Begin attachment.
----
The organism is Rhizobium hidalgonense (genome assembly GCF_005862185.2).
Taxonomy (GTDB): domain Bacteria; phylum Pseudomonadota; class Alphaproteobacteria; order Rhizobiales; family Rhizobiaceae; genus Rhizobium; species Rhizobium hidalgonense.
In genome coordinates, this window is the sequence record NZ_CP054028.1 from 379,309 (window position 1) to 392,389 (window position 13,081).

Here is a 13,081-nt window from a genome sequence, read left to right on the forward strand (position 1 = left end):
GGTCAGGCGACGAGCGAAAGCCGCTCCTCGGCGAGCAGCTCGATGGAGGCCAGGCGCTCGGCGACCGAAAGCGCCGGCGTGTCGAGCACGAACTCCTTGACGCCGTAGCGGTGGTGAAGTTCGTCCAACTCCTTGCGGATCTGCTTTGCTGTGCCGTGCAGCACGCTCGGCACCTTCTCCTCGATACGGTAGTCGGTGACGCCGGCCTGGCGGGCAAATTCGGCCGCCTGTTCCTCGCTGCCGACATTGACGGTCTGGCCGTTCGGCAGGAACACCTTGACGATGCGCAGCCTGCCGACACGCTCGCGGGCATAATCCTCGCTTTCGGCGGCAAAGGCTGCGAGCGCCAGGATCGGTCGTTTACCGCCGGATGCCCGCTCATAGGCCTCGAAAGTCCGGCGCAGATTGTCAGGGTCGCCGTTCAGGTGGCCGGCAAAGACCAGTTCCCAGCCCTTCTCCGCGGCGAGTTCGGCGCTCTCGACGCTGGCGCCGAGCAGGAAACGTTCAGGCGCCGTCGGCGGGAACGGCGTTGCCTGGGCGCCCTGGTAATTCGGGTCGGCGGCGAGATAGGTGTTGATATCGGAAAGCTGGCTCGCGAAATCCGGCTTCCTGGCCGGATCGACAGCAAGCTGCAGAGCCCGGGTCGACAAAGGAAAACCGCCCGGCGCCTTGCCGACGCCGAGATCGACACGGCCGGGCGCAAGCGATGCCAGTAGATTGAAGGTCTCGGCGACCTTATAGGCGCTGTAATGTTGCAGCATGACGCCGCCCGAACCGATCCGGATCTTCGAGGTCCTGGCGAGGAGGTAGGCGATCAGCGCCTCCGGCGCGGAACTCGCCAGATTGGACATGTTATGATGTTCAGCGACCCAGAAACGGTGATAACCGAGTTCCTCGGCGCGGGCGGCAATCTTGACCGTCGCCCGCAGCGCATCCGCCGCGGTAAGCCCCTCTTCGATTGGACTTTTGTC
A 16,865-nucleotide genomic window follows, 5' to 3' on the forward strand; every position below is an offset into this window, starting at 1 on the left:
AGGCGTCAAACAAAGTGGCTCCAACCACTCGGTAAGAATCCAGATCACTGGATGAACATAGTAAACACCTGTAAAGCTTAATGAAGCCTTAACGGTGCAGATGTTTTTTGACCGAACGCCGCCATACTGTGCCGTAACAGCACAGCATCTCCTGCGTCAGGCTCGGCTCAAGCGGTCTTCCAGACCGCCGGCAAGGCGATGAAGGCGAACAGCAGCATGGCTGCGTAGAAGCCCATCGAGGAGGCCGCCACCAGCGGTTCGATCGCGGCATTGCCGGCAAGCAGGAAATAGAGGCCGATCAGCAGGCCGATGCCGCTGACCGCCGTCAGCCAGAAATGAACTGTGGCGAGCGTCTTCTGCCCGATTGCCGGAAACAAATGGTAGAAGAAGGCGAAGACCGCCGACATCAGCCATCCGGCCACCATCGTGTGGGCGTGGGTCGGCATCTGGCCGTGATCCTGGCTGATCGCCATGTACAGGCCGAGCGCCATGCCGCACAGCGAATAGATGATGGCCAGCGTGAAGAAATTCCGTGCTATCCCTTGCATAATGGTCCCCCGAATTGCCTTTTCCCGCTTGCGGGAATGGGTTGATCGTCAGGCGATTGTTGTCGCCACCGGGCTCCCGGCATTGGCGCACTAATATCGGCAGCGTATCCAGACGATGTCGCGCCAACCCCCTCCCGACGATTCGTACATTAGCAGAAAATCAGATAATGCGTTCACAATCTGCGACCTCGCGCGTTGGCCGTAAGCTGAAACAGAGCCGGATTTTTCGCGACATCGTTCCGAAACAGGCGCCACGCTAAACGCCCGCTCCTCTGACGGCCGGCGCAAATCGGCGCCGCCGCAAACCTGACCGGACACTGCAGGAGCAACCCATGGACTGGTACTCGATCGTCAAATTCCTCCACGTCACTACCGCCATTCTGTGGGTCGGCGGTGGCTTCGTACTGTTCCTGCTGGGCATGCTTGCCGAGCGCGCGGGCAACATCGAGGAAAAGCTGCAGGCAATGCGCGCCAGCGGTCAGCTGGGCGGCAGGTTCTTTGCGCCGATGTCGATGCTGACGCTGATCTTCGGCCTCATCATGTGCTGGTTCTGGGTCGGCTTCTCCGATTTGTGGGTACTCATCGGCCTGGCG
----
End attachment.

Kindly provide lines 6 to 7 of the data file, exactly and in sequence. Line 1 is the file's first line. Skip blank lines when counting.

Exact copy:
A 16,865-nucleotide genomic window follows, 5' to 3' on the forward strand; every position below is an offset into this window, starting at 1 on the left:
AGGCGTCAAACAAAGTGGCTCCAACCACTCGGTAAGAATCCAGATCACTGGATGAACATAGTAAACACCTGTAAAGCTTAATGAAGCCTTAACGGTGCAGATGTTTTTTGACCGAACGCCGCCATACTGTGCCGTAACAGCACAGCATCTCCTGCGTCAGGCTCGGCTCAAGCGGTCTTCCAGACCGCCGGCAAGGCGATGAAGGCGAACAGCAGCATGGCTGCGTAGAAGCCCATCGAGGAGGCCGCCACCAGCGGTTCGATCGCGGCATTGCCGGCAAGCAGGAAATAGAGGCCGATCAGCAGGCCGATGCCGCTGACCGCCGTCAGCCAGAAATGAACTGTGGCGAGCGTCTTCTGCCCGATTGCCGGAAACAAATGGTAGAAGAAGGCGAAGACCGCCGACATCAGCCATCCGGCCACCATCGTGTGGGCGTGGGTCGGCATCTGGCCGTGATCCTGGCTGATCGCCATGTACAGGCCGAGCGCCATGCCGCACAGCGAATAGATGATGGCCAGCGTGAAGAAATTCCGTGCTATCCCTTGCATAATGGTCCCCCGAATTGCCTTTTCCCGCTTGCGGGAATGGGTTGATCGTCAGGCGATTGTTGTCGCCACCGGGCTCCCGGCATTGGCGCACTAATATCGGCAGCGTATCCAGACGATGTCGCGCCAACCCCCTCCCGACGATTCGTACATTAGCAGAAAATCAGATAATGCGTTCACAATCTGCGACCTCGCGCGTTGGCCGTAAGCTGAAACAGAGCCGGATTTTTCGCGACATCGTTCCGAAACAGGCGCCACGCTAAACGCCCGCTCCTCTGACGGCCGGCGCAAATCGGCGCCGCCGCAAACCTGACCGGACACTGCAGGAGCAACCCATGGACTGGTACTCGATCGTCAAATTCCTCCACGTCACTACCGCCATTCTGTGGGTCGGCGGTGGCTTCGTACTGTTCCTGCTGGGCATGCTTGCCGAGCGCGCGGGCAACATCGAGGAAAAGCTGCAGGCAATGCGCGCCAGCGGTCAGCTGGGCGGCAGGTTCTTTGCGCCGATGTCGATGCTGACGCTGATCTTCGGCCTCATCATGTGCTGGTTCTGGGTCGGCTTCTCCGATTTGTGGGTACTCATCGGCCTGGCG